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There Are Some Things You Should Not Measure

On a walk with our dogs today a thought popped into my head. "I wonder how many walks I've taken them on?" That thought led me think about how many walks we may have left. For a moment, I let the weight and sadness of that thought hold me down. That was until Finn jerked his leash to the right, yanking me out of my state of morosity as he dove for a half-opened bag of Flaming Hot Cheetos he found on the ground.

We continued walking and I continued thinking. "What good is it to count the walks we have left? Instead, just be here for the walk you're on now."

As a speaker whose messages focus primarily on personal development, I believe in the power of measuring progress in our lives. We should measure the books we read in a year, the minutes we spend meditating, and the number of Yoga classes we attend. Measuring is a great way to create collections in our lives.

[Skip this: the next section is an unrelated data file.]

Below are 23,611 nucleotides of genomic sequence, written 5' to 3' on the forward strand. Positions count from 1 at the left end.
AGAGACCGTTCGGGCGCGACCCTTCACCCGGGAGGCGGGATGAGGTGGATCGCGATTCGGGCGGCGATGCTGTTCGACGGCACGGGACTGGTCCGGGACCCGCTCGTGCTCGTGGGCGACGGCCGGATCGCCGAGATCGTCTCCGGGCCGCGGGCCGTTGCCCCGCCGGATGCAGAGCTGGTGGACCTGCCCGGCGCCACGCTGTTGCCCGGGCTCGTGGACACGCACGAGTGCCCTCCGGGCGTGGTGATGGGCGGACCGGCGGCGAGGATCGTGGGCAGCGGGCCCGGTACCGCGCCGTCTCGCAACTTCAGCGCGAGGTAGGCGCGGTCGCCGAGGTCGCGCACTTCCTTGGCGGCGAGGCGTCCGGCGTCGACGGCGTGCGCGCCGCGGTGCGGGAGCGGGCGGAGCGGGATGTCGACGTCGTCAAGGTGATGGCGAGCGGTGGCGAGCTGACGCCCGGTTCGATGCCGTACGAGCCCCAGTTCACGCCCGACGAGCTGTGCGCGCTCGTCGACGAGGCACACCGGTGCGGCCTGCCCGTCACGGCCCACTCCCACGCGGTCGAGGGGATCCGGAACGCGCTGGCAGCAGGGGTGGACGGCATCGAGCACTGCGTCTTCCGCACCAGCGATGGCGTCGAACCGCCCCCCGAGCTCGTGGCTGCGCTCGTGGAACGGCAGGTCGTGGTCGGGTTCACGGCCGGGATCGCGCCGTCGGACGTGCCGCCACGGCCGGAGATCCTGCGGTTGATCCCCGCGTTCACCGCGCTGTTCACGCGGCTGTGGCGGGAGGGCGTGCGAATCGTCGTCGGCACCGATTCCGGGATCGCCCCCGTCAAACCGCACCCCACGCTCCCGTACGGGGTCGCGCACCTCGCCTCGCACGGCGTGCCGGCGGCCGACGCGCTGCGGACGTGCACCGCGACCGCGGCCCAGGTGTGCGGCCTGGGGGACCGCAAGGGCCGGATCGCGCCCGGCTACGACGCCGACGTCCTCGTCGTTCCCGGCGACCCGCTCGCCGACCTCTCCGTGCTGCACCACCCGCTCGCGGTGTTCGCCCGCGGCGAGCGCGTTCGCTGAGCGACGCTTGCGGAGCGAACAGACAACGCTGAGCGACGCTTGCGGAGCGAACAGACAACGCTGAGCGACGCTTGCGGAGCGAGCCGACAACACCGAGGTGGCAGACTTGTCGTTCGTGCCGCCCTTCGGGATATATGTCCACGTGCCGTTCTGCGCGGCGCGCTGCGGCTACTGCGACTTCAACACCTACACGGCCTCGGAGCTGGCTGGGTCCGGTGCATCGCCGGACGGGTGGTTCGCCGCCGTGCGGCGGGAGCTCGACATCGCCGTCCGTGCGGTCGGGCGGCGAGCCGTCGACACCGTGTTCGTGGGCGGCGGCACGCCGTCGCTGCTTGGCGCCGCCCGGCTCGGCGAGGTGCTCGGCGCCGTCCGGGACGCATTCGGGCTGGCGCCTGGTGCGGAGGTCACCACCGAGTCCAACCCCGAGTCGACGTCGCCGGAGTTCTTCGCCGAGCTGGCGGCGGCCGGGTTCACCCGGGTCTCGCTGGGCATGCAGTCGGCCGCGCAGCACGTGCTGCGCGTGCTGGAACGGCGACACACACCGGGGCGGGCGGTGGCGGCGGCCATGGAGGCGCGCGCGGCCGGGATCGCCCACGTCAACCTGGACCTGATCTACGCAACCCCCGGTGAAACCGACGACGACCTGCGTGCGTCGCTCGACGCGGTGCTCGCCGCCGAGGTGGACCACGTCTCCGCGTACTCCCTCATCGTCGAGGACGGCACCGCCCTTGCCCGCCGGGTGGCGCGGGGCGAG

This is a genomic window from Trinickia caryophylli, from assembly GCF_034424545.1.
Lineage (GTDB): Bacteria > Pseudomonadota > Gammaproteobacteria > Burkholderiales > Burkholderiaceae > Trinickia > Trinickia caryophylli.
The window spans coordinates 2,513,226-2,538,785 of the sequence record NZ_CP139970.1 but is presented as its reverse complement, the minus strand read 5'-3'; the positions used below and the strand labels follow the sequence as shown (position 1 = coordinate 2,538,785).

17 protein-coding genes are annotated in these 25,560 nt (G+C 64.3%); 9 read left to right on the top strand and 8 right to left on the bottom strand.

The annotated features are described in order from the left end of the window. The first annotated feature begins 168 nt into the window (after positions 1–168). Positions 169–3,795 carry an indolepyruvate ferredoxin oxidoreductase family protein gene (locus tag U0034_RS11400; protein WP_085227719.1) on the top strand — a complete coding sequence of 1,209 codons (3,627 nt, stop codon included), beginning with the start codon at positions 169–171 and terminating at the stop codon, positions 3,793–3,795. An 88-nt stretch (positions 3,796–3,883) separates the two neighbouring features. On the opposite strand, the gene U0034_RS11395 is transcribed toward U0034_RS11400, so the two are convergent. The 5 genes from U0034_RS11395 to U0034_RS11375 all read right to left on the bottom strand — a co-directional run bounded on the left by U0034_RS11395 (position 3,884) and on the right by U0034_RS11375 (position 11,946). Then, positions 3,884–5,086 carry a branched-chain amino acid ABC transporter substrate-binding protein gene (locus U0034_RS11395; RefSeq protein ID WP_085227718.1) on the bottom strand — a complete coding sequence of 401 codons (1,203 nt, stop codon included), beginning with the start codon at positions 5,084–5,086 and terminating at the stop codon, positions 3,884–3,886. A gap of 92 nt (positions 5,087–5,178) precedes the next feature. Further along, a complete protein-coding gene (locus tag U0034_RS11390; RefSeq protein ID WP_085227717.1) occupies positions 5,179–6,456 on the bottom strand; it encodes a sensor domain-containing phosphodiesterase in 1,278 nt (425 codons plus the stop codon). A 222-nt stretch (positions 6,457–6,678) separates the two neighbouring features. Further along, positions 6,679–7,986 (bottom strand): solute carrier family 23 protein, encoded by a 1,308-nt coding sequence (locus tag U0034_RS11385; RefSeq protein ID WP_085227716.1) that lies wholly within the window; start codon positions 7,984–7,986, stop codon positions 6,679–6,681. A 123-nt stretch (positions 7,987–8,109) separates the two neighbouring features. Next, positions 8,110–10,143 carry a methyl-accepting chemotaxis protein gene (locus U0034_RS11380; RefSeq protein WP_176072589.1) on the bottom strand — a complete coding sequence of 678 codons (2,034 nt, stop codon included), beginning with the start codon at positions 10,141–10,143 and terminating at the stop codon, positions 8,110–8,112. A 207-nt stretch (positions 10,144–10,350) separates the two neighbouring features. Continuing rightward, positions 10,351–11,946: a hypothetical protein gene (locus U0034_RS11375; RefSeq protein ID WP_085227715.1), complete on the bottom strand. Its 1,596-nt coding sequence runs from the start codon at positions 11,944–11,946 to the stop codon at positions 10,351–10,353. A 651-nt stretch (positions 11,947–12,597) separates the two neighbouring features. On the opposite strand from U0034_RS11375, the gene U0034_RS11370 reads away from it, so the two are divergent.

But we shouldn't always be collectors. There are things in life, precious things, that we should not measure.

We shouldn't measure the number of Christmases we have left together as a family.

We shouldn't measure the seasons our kids have left to play the sport they love.

We shouldn't measure hours left until our loved one has to travel for work again.

We shouldn't measure the number of grey hairs we find on our head.

And we shouldn't measure the number of walks we may have left with our best friend.

Counting is for collectors. Let us live free of the burden of measurement, enjoying each moment as if it might be the last we get.


Go on a walk and leave your phone at home.


What is something you constantly measure that you should stop measuring?


“What day is it?” asked Pooh.

“It’s today,” squeaked Piglet.

“My favorite day,” said Pooh.”

A.A. Milne

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